The Prime Minister's attempts to bring everyone on board seems to have had more success with John McIntosh, the head of the London Oratory, the Catholic boys' schools in Hammersmith attended by Mr Blair's sons.
In the past, Mr McIntosh could always be relied on to predict dire consequences when politicians dare to consider the abolition of grant-maintained status for schools. In some circles, he is even credited with inventing the idea at a Number Ten seminar during the Thatcher era, and his own school was one of the first to opt out of local authority control.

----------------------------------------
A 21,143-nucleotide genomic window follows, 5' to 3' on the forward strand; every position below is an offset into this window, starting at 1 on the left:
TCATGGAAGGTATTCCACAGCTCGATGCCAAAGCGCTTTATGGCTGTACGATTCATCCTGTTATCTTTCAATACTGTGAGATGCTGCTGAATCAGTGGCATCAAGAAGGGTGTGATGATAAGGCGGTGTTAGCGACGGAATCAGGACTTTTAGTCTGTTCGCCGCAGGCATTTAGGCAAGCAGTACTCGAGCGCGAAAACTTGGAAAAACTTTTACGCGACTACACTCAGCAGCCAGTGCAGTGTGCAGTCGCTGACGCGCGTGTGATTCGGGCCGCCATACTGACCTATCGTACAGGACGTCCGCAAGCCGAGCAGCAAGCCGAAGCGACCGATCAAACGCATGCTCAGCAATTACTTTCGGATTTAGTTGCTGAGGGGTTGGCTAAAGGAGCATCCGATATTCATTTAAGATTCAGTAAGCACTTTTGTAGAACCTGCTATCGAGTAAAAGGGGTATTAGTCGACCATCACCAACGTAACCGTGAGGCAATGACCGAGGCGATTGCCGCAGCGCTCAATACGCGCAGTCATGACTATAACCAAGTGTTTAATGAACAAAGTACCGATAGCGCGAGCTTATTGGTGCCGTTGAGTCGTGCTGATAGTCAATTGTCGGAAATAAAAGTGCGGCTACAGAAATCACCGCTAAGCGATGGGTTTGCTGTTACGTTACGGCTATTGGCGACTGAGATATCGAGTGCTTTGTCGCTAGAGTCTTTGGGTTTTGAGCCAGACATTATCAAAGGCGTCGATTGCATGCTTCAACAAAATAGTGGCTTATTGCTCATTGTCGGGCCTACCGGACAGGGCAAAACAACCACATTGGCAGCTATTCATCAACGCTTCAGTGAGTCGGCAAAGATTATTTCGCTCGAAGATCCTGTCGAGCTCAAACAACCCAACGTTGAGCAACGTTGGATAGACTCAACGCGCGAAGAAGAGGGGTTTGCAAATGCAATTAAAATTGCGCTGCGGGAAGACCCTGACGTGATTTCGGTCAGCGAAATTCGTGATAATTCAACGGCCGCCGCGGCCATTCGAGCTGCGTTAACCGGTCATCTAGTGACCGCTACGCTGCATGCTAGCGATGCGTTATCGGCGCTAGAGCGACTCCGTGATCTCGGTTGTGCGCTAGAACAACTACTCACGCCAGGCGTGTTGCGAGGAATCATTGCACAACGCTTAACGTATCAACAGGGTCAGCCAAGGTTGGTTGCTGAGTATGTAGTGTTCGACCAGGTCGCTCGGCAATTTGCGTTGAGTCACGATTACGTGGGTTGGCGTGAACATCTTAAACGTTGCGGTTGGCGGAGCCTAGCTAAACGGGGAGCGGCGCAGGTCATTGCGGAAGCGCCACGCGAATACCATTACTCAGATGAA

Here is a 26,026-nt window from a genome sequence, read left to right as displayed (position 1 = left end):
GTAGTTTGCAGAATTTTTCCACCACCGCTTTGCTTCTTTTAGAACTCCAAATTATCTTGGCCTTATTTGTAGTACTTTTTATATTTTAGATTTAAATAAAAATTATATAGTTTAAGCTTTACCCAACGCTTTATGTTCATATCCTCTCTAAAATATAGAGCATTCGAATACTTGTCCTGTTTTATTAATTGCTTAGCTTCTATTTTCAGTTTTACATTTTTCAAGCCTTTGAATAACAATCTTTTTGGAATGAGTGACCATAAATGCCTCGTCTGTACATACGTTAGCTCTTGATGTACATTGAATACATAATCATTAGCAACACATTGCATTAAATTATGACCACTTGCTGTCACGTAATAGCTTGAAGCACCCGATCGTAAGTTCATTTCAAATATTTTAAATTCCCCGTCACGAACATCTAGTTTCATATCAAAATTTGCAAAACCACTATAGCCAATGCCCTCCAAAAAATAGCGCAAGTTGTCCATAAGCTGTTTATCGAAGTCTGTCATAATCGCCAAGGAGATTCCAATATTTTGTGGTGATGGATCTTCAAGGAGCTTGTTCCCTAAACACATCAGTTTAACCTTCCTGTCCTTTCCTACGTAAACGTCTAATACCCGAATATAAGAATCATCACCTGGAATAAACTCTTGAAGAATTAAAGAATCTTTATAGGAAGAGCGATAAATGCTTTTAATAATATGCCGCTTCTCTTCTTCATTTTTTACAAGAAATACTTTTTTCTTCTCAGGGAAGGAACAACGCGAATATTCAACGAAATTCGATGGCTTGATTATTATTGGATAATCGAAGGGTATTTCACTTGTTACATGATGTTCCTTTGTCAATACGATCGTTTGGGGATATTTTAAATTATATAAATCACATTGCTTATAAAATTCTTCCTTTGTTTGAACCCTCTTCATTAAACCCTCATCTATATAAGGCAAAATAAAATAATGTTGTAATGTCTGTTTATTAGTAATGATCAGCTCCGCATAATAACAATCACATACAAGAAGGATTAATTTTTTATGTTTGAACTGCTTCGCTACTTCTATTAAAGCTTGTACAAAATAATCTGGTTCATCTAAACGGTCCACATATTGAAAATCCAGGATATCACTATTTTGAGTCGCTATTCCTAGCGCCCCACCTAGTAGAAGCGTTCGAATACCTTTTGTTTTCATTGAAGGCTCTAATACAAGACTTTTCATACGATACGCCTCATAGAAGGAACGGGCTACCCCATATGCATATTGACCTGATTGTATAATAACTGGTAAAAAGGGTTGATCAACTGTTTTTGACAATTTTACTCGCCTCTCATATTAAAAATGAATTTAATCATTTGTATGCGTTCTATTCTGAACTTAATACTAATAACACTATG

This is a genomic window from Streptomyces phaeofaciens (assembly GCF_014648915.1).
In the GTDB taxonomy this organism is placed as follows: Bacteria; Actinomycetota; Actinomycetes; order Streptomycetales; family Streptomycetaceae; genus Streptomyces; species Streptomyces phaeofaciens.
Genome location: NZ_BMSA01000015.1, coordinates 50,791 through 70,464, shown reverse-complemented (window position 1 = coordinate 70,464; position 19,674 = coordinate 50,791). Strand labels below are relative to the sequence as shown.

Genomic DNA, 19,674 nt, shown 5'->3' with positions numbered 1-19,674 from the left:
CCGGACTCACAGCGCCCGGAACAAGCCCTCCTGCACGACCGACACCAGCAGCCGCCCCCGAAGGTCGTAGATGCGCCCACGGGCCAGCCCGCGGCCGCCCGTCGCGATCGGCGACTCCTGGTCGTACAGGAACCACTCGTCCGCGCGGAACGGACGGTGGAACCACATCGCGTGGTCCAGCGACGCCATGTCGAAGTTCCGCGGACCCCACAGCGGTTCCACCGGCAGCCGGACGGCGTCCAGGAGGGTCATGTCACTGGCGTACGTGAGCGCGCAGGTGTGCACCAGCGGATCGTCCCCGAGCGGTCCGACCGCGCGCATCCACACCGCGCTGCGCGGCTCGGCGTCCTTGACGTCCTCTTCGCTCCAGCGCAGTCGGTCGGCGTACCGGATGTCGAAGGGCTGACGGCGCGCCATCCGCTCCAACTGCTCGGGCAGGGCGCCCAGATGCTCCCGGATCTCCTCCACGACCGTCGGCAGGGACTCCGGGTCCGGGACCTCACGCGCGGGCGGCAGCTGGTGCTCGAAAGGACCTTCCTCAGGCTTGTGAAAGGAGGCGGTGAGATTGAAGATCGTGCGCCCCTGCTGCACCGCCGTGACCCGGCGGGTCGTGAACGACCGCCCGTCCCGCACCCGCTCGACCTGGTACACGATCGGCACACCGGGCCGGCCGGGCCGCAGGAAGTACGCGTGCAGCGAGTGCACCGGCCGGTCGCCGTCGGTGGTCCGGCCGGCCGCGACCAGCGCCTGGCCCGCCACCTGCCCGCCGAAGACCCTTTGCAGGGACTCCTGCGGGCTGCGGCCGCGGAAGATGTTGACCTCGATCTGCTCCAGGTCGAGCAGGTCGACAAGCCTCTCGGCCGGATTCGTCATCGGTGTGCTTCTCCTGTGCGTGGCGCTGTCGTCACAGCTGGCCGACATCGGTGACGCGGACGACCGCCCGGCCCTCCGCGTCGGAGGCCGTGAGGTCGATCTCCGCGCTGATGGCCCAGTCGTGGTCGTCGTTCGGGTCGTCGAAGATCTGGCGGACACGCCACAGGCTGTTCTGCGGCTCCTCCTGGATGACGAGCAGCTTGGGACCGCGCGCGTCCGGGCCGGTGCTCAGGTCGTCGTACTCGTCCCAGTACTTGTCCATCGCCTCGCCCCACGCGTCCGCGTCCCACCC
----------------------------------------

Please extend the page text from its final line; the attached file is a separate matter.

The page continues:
These days, he says, any ear-bashing of the Prime Minister that he manages at parents' evening is about the amount of paperwork that lands on his desk as a result of Mr Blair's Government initiatives on education. The avalanche of documents makes his heart sink more than the thought of the imminent arrival of two governors appointed by Labour-controlled Hammersmith and Fulham.
The problem, he says, is that it takes valuable time away from the real task of educating children.